The full text of the two-page letter to Gov. Bush, copied to Senate President John MacKay, House Speaker Tom Feeney and the FDLE Commissioner Tim Moore, follows.
October 19, 2001
The Honorable Jeb Bush
PL 01 The Capitol
Tallahassee, FL 32399-0001
Re: Executive Order # 01 – 300
Statewide Domestic Security Intelligence Database
Dear Governor Bush:
The horrific September 11 attacks on the World Trade Center and the Pentagon as well as the crash of the airplane outside of Pittsburgh are indelibly etched in the collective minds of the American people. The daily reports here in Florida and across the nation of persons exposed to anthrax, and the fear of the use of hazardous biological weapons makes the formulation of appropriate security measures paramount. On this, all Americans agree.
Nonetheless, any law enforcement measures that are under consideration to enhance the safety of the American people must be judged not only by its effectiveness in maximizing security, but also by whether they minimize intrusions on civil liberties.
Executive Order # 01 – 300, issued on October 11, while containing several appropriate steps toward those goals, contains a provision that the American Civil Liberties Union (ACLU) of Florida finds troubling because of its potential for misuse. Section 1(d) of the Executive Order states “”FDLE shall establish a dedicated Statewide Domestic Security Intelligence Database for use by all Florida law enforcement officers under appropriate security.””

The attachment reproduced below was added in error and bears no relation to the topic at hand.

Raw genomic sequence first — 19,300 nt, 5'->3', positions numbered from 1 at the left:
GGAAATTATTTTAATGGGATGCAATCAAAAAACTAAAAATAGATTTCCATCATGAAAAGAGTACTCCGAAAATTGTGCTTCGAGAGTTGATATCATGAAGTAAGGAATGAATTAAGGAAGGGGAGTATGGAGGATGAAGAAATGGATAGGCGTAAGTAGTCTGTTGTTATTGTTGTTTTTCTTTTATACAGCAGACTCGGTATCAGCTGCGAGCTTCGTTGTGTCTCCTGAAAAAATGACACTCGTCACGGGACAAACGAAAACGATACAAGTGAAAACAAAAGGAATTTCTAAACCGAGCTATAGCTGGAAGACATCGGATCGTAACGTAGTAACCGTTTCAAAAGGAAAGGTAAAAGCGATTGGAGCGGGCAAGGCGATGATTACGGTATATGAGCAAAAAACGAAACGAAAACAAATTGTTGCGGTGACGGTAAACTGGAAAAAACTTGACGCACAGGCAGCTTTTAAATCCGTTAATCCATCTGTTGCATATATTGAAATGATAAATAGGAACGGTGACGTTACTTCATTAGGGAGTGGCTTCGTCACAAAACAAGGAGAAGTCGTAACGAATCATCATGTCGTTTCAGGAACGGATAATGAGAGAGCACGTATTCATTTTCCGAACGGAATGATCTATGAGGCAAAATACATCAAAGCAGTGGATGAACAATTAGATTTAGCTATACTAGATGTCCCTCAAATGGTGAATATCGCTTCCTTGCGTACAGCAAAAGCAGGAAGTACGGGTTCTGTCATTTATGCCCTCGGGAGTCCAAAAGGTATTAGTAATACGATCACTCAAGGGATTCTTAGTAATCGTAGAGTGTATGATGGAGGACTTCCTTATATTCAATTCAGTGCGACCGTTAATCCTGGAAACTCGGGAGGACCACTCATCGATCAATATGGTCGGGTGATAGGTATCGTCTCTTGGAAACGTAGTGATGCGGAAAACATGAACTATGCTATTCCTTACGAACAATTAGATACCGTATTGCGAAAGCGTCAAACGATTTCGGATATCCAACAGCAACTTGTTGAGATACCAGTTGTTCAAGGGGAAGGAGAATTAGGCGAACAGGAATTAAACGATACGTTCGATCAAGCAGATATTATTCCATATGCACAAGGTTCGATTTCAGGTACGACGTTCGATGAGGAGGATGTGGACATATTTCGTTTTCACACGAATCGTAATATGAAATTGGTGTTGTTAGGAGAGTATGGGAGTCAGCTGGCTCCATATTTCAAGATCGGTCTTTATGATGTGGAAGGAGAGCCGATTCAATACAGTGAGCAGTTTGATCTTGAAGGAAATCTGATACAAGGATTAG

The overarching concern of the ACLU regarding the creation of this database is the apparent lack of any standards for the creation of a file or the information about an individual or organization that is to be placed in the file. If the new database is simply a mechanism to share already existing, legitimately gathered, law enforcement records, there is little cause for concern.
The establishment of this new database, however, seems to call for far more information gathering. If that is the case, then a new database without any articulated standards gives rise to serious concerns. The FDLE must be directed to enter information into the new database that only reflects evidence of suspected criminal activity.